Final Cut Pro 6 - Choosing Names and Log Information for Clips

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Choosing Names and Log Information for Clips

Before you start logging clips, think about the filenaming scheme you want to use for
your project. It’s easier to edit when you have an organized naming system, especially if
there are several people working on a project at one time. This will help you avoid
duplicate clip names.


Captured media files are named after the clips that are used to capture

them. You should avoid certain characters in your filenames. For more information, see

Filenaming Considerations

” on page 37.

Logging Suggestions for Projects That Are Tightly Scripted
These include narrative and educational projects or projects with scripts that actors
adhere to. Projects like this can benefit from:

 Using the Description field to name each separate shot.
 The auto-incrementing numbers in the logging fields. Each time you log a clip the

number at the end of a logging field is automatically incremented so you can focus
on logging the content of your footage. Use this feature to keep track of where your
clips fit into the overall script.

 Using the Good checkbox to identify the takes you want to use while editing. Your

first impression is important, and you might forget what it was later on. When you’re
ready to start capturing your clips, you can use the Find command (or sort by the
Good column in the Browser), to select only the clips you’ve marked as good, and
then capture them, if you like.

Logging Suggestions for Documentary-Style Projects
These include not only documentaries, but any kind of project where the majority of your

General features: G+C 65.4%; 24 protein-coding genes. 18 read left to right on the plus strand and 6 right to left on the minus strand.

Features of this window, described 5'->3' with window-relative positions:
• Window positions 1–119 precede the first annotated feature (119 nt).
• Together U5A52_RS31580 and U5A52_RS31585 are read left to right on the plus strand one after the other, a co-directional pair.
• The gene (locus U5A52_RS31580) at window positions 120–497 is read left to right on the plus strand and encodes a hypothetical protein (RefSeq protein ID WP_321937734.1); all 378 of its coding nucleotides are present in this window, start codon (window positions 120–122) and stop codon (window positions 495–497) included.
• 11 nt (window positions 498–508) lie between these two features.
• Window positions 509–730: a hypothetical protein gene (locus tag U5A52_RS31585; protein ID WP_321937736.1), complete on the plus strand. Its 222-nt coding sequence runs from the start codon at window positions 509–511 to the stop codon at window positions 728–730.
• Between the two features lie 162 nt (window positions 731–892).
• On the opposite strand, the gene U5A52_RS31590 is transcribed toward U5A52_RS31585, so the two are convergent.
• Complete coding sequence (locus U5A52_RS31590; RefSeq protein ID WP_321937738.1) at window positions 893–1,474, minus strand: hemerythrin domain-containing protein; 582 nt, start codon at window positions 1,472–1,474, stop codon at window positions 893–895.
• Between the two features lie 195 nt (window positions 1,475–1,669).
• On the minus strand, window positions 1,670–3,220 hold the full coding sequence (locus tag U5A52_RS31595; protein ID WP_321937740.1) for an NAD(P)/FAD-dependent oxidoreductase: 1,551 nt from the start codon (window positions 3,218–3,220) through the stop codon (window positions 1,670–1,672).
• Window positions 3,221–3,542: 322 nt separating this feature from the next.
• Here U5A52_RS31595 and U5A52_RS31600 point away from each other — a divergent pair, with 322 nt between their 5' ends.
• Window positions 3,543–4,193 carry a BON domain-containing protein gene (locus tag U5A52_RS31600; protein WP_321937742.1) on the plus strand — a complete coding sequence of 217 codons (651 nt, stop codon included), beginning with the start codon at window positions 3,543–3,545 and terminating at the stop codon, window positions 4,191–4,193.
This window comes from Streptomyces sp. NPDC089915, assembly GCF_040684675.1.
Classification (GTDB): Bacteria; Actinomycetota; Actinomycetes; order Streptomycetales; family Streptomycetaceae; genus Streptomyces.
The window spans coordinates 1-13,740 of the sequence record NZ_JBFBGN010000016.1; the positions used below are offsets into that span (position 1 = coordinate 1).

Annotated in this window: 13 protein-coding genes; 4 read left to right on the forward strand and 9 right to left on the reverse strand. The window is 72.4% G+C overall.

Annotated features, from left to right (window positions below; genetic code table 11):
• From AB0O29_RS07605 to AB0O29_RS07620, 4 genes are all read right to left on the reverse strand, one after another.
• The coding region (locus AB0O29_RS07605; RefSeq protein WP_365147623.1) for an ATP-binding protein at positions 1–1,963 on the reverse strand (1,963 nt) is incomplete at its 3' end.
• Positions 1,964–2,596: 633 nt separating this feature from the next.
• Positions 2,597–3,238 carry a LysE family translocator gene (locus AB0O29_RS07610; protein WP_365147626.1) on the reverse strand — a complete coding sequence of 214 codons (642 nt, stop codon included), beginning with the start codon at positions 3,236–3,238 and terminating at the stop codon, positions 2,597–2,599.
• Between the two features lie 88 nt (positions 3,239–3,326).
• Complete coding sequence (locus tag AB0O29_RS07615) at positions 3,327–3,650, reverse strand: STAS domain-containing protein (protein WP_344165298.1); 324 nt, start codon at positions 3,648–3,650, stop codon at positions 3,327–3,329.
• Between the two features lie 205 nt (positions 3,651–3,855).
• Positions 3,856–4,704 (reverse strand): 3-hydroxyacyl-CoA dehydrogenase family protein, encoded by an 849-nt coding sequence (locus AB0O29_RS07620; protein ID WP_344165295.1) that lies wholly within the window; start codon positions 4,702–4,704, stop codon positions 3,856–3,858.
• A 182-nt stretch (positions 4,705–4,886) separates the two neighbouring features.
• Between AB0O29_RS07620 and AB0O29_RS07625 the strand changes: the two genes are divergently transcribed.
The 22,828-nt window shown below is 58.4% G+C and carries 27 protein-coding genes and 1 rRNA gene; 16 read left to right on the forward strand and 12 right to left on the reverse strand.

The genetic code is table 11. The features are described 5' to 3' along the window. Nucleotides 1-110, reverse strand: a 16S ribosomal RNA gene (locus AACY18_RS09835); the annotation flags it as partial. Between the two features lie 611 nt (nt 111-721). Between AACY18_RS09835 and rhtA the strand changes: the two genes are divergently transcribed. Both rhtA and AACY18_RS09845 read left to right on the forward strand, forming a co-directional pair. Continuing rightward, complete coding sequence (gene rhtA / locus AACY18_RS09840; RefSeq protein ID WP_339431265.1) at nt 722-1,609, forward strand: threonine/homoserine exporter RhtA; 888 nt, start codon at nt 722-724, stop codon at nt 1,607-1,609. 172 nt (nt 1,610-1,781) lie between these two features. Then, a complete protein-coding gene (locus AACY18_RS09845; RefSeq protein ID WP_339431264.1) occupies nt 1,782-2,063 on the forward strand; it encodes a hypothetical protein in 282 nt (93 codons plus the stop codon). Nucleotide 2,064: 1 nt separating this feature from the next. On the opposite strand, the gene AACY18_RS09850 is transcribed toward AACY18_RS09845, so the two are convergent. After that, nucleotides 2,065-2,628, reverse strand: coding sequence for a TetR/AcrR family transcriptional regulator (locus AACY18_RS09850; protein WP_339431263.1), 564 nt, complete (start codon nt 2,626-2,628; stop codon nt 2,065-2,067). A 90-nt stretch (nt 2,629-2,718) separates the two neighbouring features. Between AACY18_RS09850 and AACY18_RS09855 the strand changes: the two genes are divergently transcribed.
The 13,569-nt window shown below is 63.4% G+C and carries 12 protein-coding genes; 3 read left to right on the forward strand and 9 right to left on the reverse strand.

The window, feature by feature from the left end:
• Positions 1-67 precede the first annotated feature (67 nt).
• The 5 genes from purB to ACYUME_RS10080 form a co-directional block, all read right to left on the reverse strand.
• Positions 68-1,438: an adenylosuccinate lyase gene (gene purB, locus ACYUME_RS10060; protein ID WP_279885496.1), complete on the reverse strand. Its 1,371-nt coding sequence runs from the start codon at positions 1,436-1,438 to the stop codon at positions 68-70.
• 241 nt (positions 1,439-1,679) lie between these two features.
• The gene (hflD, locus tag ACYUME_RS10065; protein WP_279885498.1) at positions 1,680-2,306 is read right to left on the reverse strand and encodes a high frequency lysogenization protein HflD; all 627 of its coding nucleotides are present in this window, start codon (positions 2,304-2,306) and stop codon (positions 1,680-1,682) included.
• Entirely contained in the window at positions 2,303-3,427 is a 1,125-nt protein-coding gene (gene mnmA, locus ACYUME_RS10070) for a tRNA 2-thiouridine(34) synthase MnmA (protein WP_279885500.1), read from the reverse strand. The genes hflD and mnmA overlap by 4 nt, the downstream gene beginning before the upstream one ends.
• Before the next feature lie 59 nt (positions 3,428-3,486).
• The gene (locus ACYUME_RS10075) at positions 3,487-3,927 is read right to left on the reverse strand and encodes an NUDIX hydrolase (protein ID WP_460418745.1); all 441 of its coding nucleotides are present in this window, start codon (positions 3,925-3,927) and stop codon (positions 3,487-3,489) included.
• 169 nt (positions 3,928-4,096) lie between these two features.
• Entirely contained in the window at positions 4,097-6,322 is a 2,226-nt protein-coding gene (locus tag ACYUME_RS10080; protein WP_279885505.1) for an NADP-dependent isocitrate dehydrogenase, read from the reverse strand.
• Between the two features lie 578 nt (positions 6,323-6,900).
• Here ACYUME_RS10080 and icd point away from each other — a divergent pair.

material is unscripted interviews, found footage, or previously recorded or stock material.

 Use the Prompt checkbox to enter clip names as you think of them. It’s a good idea

to identify clips by their content, as well as by where you might use them in
your project.

 You can use the Notes field in the Prompt window (where you enter the name of a

logged clip) to enter the scene number where you think that clip might be placed.
Later, you can sort your clips in the Browser by the Notes column and all of your clips
will be grouped by scene number.

 Use markers, especially if you’re logging long takes. Markers can remind you, later on

when you’re editing, of sections of video that you liked.

 Feel free to log more clips than you intend to capture. Especially when editing an

unscripted piece, you never know when you’re going to need an alternate take or a
B-roll shot that you didn’t initially think you’d use. If you log all of the shots on a
given reel for reference, you can use the Good checkbox to mark the shots that you
know you want to capture right away. You can then store the other offline shots in a
separate bin for reference. If you need these shots later on, it’s easy to select and
batch capture them.

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Part IV

Logging, Capturing, and Importing